Main point:  This indicates that recessions are times when it becomes less likely for anybody to experience large upward earnings changes, whereas the risk of falling off the income ladder becomes significantly higher.
1][t]0.5
Gap: Recession - Expansion
 Title:Figure 12: Histogram of y(t+1)- y(t): U.S. Data 1995-96 vs. 2008-09 Structure: This figure shows two panels, side-by-side. The first panel, labeled, Densities: Recession vs. Expansion, shows two overlaid histograms. The second panel, labeled, Gap: Recession - Expansion, is a line graph that shows the difference between the two overlaid histograms in panel one. The y-axis in the left panel is labeled, Density and ranges from 0 to 4. The y-axis in the right panel is labeled, Density Gap and ranges from -1 to 0.6. The x-axes are labeled, y(t+1)- y(t) and range from -1 to 1. In the left panel, a red histogram represents the 2008-09 recession year and a blue-dashed line represents the 1995-96 expansion year. In the right panel, a sold, blue line has the label, Wage growth density gap: 2008-09 minus 1995-96. Trends: In the overlaid distribution, the recession's negative tail is expanded outward, slightly, relative to the expansion year. Oppositely, the recession's positive tail is contracted inward, slightly, relative to the expansion year. Towards the peak of the histograms, just to the left of zero, the 1995-96 histogram is slightly left leaning. These differences are apparent in the left graph. As x approaches zero, the density gap is increasing, reaching a peak of about 0.1, before falling sharply just before zero, to a low exceeding -0.8. Past zero, the value of the difference increases, dramatically, to approximately 0.4, between 0 and 0.2 on the x-axis. The value of the difference then falls sharply, to a low of around -0.1 at around 0.2 on the x-axis, before rising slowly towards zero for the remaining x-values. 
Main point:  This indicates that recessions are times when it becomes less likely for anybody to experience large upward earnings changes, whereas the risk of falling off the income ladder becomes significantly higher.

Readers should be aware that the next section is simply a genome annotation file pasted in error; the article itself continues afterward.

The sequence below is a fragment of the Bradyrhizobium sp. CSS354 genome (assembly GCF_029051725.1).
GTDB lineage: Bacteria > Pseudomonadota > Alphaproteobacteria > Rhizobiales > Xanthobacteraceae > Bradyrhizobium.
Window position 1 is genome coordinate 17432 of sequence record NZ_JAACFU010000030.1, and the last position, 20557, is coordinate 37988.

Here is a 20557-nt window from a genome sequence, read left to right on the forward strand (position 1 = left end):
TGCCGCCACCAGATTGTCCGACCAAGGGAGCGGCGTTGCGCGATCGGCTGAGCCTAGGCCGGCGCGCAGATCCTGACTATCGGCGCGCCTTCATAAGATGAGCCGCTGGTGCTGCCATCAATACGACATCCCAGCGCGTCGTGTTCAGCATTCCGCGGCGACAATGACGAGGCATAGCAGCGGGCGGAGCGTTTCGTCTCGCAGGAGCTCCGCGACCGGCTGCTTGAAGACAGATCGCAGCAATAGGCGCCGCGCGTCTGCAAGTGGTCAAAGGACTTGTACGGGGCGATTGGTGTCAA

To understand how different this conclusion is from a simple countercyclical variance formulation, recall Figure 1, which plots the densities of two Normal random variables: one with zero mean and a standard deviation of 0.13 (expansion) and a second one with a mean of -0.03 and a standard deviation of 0.21 (recession; both numbers from Storesletten et al. (2004)). As seen here, the substantial increase in variance and small fall in the mean imply that many individuals will receive larger positive shocks in recessions than in expansions under this formulation. For comparison, the left panel of Figure 12 plots the empirical densities of earnings growth from the U.S. data, comparing the 1995-96 period to the worst year of the Great Recession (2008-09). To highlight how the density changes, the right panel plots the difference between the two densities. As seen here, the probability mass on the right side shifts from large positive shocks to more modest ones; on the left side, it shifts from small negative shocks to even larger negative ones. Thus, recessions are times when it becomes less likely for anybody to experience large upward earnings changes, whereas the risk of falling off the income ladder becomes significantly higher.

Interestingly, in one of the earliest papers on cyclical changes in earnings risk, Mankiw (1986) postulated that in recessions, a fraction  \lambda of individuals all draw the same negative shock, which adds up to  -\mu. So, ex ante, each person views a recession as a state where, with probability  \lambda, their individual earnings will drop by  -\mu/\lambda. Thus, negative shocks are concentrated among a subset of individuals in recessions. This structure induces a left-skewness of the same sort discovered in our analysis here, unlike the countercyclical variance structure proposed by Constantinides and Duffie (1996) and others.20

5.1.0.1 An Alternative Parametric Approach.

The approach in this paper has been non-parametric, which was made feasible with the very large sample size. However, an alternative approach that has been used in the literature relies on fitting a separate AR(1) process to each individual's time series of earnings (see, e.g., Bloom et al. (2011)). We have implemented different versions of this method as well. In the most general case, we first ran the following regression:

\displaystyle \tilde{y}_{t,h}^{i}=\beta^{i}\times(\overline{y}_{t}^{A}-\overline{y}^{A})+\left[a^{i}+b^{i}h+c^{i}h^{2}\right]+\xi_{t,h}^{i}, (3)

to account for a factor structure (first term; where  \overline{y}_{t}^{A} is average log earnings) and an individual-specific life cycle component (terms in square brackets). We then fit an AR(1) to the residual earnings,  \xi_{t,h}^{i}, and studied the cyclical properties of the estimated innovation series. This analysis yielded the same substantive conclusions as those reported in this paper. For completeness, we report these results below in Appendix C. As seen there, the skewness of these innovations mirrors that reported in Figure 6 almost exactly.


5.2 What Role Does Unemployment Play?

How much of the countercyclicality of left-skewness is due to the fact that unemployment rises in recessions, so more individuals experience large negative earnings changes, because they are part-year unemployed? In this section, we address this question.